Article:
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Elk, Eagles, and an equinox moon

I took a hike up Little Bald Ridge to see the Bighorn Sheep.  They’re usually there in the winter.  On the way I spied a herd of about 700 elk grazing on the hillside.  It was a gorgeous day after a light snow.  The trek up there can be hard if the snow is deep.  Usually in March it is.  But we’ve had so little snow this year, interspersed with warm days where the snow has melted off, that only a few inches were on the ground.

Elk herd resting mid day

Large elk herd

(Here’s is a video I took from inside of my cabin the other day when the herd came through at dusk)

This video doesn’t exist

By the time I got to the top of the ridgeline, there were no sheep to be found.  I walked and glassed all along the top without any luck.  They must have gone elsewhere.

An immature Golden Eagle played on the currents.  I’d seen a nesting pair last year up here.  The Eagles like these cliffs to nest in.  I supposed this was one of their offspring.  Hope he finds a mate this year.

Valley after a light snow

Although I found no sheep, I did find an elk kill in the valley. The kill was made right at the fence line of the local ranch.  At first I wasn’t sure if the elk had gotten caught trying to jump the fence.  This happened last year.  But the ranch manager assured me it was a kill, although we don’t know from what.   He hadn’t seen any wolves on it, and the last kill I’d seen the wolves had been there all week, nibbling.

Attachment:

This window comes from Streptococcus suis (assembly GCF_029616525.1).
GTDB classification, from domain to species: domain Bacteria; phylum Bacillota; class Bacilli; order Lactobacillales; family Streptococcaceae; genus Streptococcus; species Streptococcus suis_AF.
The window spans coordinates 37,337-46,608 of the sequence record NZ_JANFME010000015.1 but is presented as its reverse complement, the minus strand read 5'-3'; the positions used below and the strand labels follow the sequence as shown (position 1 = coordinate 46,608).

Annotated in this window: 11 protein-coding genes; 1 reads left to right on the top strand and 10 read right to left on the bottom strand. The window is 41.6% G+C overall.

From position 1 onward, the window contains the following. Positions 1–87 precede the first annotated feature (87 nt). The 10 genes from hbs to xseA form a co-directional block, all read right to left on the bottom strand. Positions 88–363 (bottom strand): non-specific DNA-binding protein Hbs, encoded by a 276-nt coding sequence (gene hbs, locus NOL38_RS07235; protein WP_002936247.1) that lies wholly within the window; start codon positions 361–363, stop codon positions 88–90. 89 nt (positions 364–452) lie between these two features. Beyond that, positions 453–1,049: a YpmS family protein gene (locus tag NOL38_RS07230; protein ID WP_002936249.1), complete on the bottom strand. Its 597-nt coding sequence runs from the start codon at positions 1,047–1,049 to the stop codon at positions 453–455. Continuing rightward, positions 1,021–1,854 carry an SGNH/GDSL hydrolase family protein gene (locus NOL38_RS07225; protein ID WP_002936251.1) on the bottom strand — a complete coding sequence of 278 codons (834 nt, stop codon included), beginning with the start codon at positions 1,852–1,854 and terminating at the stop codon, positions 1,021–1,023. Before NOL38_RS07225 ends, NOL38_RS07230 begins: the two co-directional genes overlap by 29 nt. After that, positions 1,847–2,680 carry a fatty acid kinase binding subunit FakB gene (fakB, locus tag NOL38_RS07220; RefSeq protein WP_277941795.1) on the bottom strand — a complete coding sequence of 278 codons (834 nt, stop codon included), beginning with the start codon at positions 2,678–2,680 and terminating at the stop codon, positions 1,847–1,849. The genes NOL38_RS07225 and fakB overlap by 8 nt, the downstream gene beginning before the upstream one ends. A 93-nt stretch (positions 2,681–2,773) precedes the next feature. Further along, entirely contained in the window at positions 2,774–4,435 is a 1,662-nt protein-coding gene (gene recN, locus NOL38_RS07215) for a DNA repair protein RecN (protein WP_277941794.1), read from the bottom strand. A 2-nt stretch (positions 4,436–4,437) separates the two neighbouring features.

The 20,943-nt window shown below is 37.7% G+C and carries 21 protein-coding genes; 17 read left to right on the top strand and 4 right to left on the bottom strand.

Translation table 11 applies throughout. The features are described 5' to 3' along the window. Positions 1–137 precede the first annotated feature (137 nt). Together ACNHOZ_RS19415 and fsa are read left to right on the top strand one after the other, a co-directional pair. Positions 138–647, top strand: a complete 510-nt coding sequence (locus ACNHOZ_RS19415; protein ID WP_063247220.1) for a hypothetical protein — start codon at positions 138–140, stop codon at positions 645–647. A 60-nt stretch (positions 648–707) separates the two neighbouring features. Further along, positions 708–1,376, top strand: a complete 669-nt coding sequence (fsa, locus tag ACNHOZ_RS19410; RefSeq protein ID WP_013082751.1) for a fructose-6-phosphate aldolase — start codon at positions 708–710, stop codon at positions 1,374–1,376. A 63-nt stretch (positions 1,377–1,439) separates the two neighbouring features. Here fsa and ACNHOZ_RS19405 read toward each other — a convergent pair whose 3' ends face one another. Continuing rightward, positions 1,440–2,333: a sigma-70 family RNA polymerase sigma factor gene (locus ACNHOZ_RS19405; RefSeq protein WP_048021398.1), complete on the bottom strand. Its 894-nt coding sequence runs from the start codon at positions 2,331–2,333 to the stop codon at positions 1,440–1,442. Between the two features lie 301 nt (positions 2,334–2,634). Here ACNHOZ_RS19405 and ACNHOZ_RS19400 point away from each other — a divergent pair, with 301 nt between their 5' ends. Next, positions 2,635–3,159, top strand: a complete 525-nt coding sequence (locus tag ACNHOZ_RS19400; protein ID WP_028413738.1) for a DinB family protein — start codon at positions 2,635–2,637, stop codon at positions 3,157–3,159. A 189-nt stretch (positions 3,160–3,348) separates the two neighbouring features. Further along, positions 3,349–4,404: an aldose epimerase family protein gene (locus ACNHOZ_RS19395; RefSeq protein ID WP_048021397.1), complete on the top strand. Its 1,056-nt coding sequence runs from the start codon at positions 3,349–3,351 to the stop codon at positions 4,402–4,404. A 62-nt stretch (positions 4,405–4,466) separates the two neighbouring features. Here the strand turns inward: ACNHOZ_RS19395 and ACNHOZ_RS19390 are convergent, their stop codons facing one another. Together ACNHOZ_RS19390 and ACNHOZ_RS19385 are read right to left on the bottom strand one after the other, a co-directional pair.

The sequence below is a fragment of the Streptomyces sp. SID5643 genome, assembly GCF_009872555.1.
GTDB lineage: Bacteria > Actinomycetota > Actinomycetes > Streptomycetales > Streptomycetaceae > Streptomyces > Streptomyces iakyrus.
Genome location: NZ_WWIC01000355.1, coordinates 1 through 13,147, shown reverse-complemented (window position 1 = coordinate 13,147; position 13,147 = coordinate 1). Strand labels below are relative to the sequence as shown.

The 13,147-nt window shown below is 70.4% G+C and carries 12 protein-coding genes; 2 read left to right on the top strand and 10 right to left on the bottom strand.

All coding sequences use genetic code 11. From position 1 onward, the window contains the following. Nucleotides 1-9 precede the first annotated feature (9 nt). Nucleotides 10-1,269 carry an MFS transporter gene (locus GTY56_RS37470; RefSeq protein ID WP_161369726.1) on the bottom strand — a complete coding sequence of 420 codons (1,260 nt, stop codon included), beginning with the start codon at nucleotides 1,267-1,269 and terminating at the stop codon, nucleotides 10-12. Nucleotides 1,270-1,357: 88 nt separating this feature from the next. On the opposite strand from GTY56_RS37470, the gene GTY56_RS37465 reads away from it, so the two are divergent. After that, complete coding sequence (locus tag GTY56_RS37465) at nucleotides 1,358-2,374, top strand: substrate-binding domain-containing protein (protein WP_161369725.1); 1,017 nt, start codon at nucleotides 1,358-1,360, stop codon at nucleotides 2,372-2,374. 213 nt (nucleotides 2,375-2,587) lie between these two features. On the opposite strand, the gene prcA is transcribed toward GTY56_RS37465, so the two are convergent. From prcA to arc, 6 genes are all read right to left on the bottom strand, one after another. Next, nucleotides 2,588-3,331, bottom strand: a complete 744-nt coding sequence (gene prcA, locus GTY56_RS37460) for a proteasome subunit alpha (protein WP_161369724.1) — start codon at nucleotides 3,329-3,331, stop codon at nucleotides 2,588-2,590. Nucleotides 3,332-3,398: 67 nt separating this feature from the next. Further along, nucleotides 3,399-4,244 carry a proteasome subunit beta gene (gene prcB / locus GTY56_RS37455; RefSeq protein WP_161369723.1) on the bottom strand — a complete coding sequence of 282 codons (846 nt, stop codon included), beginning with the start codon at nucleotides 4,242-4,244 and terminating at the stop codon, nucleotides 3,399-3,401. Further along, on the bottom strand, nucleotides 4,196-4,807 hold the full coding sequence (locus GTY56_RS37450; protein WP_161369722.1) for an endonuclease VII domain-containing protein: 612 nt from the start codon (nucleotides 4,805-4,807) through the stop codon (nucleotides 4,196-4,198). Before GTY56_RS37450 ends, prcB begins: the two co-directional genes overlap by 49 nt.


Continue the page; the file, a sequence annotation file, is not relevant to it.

I parked at dusk close bye and watched, wondering if any wolves might come around.  The crows and magpies were going to town on it.  Suddenly, the immature eagle swooped in and all the smaller birds flew away.  I watched the eagle pick at the remains.

Eagle on kill

Then an odd thing happened.  A group of 5 yearling cows came trotting over.  The eagle, feeling threatened, fled.  The young cows edged slowly over to the carcass and one by one, sniffed at it.  A big mama cow walked over.  Standing right by the carcass, she mooed at the yearlings, over and over, as if to shoo them away.  I liked to imagine her as the wise cow elder, telling these yearlings “If you don’t watch your p’s and q’s, you might end up like that.”

J__, the ranch hand, and I chatted on the road as the crescent moon rose in the equinox evening.

“I saw those cows going over towards the kill and thought I should check on what’s going on with them.  I used to take care of a herd of Bison and I’ve seen them do the same thing—go sniff out a carcass.  Strange.”

Immature Golden eagle

It was a perfect equinox day and night, or is that redundant?

One Response

  1. It’s a mystery: I’ve seen both elk & deer sniff at gutpiles, carcasses, and bones. Sort of an “Alas, poor Yorick, I knew him well moment.” Except that I’ve also shot deer & elk and, after just a moment of fright, seen the rest of the herd resume feeding as if nothing had happened.


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